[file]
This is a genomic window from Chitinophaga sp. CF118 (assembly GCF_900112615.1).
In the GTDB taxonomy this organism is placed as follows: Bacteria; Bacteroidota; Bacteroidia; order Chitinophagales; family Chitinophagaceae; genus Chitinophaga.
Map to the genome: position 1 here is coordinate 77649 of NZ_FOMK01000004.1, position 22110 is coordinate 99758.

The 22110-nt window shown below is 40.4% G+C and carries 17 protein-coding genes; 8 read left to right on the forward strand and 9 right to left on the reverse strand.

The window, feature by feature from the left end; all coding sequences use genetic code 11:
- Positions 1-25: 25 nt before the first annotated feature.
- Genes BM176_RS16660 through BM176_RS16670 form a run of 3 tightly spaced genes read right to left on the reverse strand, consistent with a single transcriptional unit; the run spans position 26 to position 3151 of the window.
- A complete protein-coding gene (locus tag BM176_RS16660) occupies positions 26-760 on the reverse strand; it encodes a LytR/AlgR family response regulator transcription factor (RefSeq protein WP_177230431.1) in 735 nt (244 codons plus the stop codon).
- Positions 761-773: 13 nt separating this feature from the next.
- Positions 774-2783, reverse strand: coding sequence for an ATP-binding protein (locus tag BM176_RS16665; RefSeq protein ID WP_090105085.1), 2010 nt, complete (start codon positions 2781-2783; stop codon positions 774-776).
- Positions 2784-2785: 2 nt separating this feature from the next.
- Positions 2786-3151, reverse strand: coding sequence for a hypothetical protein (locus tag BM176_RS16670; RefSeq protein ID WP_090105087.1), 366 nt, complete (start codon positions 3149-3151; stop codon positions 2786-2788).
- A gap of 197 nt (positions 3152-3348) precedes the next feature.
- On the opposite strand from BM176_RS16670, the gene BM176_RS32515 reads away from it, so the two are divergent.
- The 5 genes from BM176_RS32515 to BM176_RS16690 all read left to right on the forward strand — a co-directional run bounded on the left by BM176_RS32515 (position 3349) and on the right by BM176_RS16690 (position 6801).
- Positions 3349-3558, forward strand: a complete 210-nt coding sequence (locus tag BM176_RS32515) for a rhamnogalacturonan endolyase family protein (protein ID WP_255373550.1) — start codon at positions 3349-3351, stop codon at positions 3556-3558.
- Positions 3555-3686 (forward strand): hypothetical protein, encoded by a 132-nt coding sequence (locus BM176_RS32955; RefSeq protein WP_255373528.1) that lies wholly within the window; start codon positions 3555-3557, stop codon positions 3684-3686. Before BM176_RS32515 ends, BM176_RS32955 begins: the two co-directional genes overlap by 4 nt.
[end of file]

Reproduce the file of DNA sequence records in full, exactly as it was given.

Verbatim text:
This is a genomic window from Chitinophaga sp. CF118 (assembly GCF_900112615.1).
In the GTDB taxonomy this organism is placed as follows: Bacteria; Bacteroidota; Bacteroidia; order Chitinophagales; family Chitinophagaceae; genus Chitinophaga.
Map to the genome: position 1 here is coordinate 77649 of NZ_FOMK01000004.1, position 22110 is coordinate 99758.

The 22110-nt window shown below is 40.4% G+C and carries 17 protein-coding genes; 8 read left to right on the forward strand and 9 right to left on the reverse strand.

The window, feature by feature from the left end; all coding sequences use genetic code 11:
- Positions 1-25: 25 nt before the first annotated feature.
- Genes BM176_RS16660 through BM176_RS16670 form a run of 3 tightly spaced genes read right to left on the reverse strand, consistent with a single transcriptional unit; the run spans position 26 to position 3151 of the window.
- A complete protein-coding gene (locus tag BM176_RS16660) occupies positions 26-760 on the reverse strand; it encodes a LytR/AlgR family response regulator transcription factor (RefSeq protein WP_177230431.1) in 735 nt (244 codons plus the stop codon).
- Positions 761-773: 13 nt separating this feature from the next.
- Positions 774-2783, reverse strand: coding sequence for an ATP-binding protein (locus tag BM176_RS16665; RefSeq protein ID WP_090105085.1), 2010 nt, complete (start codon positions 2781-2783; stop codon positions 774-776).
- Positions 2784-2785: 2 nt separating this feature from the next.
- Positions 2786-3151, reverse strand: coding sequence for a hypothetical protein (locus tag BM176_RS16670; RefSeq protein ID WP_090105087.1), 366 nt, complete (start codon positions 3149-3151; stop codon positions 2786-2788).
- A gap of 197 nt (positions 3152-3348) precedes the next feature.
- On the opposite strand from BM176_RS16670, the gene BM176_RS32515 reads away from it, so the two are divergent.
- The 5 genes from BM176_RS32515 to BM176_RS16690 all read left to right on the forward strand — a co-directional run bounded on the left by BM176_RS32515 (position 3349) and on the right by BM176_RS16690 (position 6801).
- Positions 3349-3558, forward strand: a complete 210-nt coding sequence (locus tag BM176_RS32515) for a rhamnogalacturonan endolyase family protein (protein ID WP_255373550.1) — start codon at positions 3349-3351, stop codon at positions 3556-3558.
- Positions 3555-3686 (forward strand): hypothetical protein, encoded by a 132-nt coding sequence (locus BM176_RS32955; RefSeq protein WP_255373528.1) that lies wholly within the window; start codon positions 3555-3557, stop codon positions 3684-3686. Before BM176_RS32515 ends, BM176_RS32955 begins: the two co-directional genes overlap by 4 nt.